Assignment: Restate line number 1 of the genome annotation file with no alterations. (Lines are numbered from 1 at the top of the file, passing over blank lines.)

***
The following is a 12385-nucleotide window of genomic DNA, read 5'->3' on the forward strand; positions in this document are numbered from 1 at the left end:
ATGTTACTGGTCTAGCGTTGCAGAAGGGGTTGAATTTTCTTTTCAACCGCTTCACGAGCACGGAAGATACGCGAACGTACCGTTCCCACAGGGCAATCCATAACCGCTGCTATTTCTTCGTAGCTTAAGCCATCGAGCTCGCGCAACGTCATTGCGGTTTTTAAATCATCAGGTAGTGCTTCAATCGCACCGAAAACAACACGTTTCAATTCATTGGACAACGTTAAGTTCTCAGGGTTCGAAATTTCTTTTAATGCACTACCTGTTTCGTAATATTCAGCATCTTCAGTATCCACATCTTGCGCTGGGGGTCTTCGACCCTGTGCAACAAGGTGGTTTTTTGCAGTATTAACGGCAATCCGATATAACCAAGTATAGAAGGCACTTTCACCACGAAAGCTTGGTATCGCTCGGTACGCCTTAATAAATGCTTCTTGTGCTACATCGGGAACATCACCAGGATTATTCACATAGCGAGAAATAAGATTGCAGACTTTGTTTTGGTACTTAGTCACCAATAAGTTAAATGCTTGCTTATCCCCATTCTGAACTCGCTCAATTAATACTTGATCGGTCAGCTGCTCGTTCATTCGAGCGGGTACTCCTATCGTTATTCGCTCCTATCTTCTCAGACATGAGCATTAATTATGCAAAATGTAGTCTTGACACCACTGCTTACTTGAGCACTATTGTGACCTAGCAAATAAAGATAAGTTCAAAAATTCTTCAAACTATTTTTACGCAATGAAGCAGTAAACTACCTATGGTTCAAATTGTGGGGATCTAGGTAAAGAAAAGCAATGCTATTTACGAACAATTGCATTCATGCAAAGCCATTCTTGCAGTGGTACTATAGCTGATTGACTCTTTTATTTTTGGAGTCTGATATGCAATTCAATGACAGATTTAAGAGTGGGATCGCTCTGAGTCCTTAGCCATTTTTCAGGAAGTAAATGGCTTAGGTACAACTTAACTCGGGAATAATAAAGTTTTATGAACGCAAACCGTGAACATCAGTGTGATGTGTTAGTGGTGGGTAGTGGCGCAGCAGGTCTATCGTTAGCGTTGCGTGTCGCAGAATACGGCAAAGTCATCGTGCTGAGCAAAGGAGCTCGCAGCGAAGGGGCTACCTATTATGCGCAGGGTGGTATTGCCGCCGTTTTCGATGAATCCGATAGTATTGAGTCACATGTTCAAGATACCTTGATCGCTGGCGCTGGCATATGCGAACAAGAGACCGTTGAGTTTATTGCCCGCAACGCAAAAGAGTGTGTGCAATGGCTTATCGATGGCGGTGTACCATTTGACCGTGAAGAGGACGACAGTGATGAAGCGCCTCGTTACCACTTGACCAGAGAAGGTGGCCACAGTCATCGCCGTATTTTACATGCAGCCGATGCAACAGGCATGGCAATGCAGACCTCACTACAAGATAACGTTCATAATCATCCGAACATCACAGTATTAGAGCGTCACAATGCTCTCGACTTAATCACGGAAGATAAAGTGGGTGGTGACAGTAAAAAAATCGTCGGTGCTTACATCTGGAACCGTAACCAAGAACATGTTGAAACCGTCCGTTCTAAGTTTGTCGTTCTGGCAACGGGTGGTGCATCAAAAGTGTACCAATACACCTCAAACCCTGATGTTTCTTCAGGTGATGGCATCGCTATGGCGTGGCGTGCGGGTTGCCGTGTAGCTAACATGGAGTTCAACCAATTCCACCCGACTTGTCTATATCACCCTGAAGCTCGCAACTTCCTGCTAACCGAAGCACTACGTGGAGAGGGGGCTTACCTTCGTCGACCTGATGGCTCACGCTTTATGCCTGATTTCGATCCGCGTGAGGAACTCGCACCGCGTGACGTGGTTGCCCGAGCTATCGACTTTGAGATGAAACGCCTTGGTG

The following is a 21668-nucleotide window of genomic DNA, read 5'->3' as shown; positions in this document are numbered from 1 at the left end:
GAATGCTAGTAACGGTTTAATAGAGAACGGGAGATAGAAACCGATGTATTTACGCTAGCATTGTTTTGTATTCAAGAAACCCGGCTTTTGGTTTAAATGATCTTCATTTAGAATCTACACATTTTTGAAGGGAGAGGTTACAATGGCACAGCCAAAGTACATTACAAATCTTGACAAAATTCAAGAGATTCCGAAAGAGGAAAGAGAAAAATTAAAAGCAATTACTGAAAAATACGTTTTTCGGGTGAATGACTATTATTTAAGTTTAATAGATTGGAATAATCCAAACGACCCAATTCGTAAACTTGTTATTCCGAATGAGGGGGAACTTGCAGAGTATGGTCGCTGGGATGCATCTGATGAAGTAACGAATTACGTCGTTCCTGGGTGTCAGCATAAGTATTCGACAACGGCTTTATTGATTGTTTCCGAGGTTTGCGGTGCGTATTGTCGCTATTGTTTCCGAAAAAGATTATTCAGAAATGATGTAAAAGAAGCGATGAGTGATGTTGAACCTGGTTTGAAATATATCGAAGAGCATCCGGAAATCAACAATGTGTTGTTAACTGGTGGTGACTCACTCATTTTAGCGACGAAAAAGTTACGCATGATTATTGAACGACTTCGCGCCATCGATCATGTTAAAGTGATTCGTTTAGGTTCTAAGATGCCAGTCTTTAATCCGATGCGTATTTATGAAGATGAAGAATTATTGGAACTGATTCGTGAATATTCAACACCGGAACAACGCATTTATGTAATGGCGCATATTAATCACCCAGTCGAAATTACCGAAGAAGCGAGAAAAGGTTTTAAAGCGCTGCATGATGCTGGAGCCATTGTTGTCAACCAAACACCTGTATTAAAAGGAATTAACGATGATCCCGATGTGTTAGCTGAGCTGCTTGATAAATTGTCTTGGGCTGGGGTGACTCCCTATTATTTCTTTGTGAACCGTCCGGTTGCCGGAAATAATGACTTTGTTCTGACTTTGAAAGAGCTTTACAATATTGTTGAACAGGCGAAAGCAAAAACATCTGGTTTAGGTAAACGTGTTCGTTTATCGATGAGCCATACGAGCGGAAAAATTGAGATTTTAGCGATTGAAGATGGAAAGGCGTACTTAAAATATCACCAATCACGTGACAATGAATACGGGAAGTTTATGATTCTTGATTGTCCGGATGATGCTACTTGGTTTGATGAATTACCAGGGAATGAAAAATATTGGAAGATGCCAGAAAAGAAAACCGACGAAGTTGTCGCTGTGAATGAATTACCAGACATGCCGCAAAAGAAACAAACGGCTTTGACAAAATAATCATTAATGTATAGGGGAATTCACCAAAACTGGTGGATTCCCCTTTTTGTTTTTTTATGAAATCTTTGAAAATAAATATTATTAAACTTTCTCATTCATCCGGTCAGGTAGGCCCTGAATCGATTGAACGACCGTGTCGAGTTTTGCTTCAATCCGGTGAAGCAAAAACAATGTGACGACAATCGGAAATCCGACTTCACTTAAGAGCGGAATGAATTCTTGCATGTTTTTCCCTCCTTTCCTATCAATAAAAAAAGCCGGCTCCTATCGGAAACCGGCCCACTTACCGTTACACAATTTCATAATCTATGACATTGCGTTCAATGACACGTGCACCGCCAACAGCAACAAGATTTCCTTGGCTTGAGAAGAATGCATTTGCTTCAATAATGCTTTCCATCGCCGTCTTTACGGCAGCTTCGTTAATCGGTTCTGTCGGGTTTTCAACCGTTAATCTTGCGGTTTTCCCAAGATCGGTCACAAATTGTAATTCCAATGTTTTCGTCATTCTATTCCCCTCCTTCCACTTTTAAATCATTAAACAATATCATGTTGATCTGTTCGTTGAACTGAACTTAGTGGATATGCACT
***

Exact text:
The following is a 12385-nucleotide window of genomic DNA, read 5'->3' on the forward strand; positions in this document are numbered from 1 at the left end: